Dietary Supplement


A dietary supplement is a product intended for ingestion that, among other requirements, contains a "dietary ingredient" intended to supplement the diet. The term "dietary ingredient" includes vitamins and minerals; herbs and other botanicals; amino acids; "dietary substances" that are part of the food supply, such as enzymes and live microbials (commonly referred to as "probiotics"); and concentrates, metabolites, constituents, extracts, or combinations of any dietary ingredient from the preceding categories.

Dietary supplements may be found in many forms, such as pills, tablets, capsules, gummies, softgels, liquids, and powders. They can also be in the same form as a conventional food category, such as teas or bars, but only if the product is not represented as a conventional food or as a "sole item of a meal or the diet."

To be a dietary supplement, a product must also be labeled as a dietary supplement; that is, the product label must include the term "dietary supplement" or equivalent (e.g., "iron supplement" or "herbal supplement"). DSHEA places dietary supplements in a special category under the general umbrella of "foods," unless the product meets the definition of a drug (e.g., because it is labeled to treat or mitigate a disease).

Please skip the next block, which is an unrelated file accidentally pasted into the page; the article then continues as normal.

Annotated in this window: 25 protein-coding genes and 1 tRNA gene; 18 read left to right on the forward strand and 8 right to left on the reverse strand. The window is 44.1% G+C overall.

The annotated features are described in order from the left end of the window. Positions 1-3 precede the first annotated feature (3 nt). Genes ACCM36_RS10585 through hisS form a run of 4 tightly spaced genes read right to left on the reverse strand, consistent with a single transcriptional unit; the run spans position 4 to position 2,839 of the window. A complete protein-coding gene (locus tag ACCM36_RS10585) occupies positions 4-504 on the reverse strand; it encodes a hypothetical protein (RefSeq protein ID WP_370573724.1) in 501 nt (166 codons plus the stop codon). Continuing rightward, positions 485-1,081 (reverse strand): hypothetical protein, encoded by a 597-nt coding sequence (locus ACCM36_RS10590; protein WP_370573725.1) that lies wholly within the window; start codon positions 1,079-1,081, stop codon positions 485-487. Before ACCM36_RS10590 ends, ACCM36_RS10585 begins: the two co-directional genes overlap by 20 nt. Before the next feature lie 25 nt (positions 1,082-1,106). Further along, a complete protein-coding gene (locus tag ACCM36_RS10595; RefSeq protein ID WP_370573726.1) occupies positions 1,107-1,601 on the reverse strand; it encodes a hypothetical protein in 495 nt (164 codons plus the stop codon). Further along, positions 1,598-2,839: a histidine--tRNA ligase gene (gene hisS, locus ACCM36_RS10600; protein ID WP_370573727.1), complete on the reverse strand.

Generally, the dietary supplement category excludes articles approved as new drugs, licensed as biologics, or authorized for clinical investigation under an investigational new drug application (IND) that has gone into effect, unless the article was previously marketed as a dietary supplement or as a food.

In the case of articles authorized for clinical investigation under an IND, the exclusion from the dietary supplement definition applies only if "substantial clinical investigations" have been instituted and the existence of such investigations has been made public.
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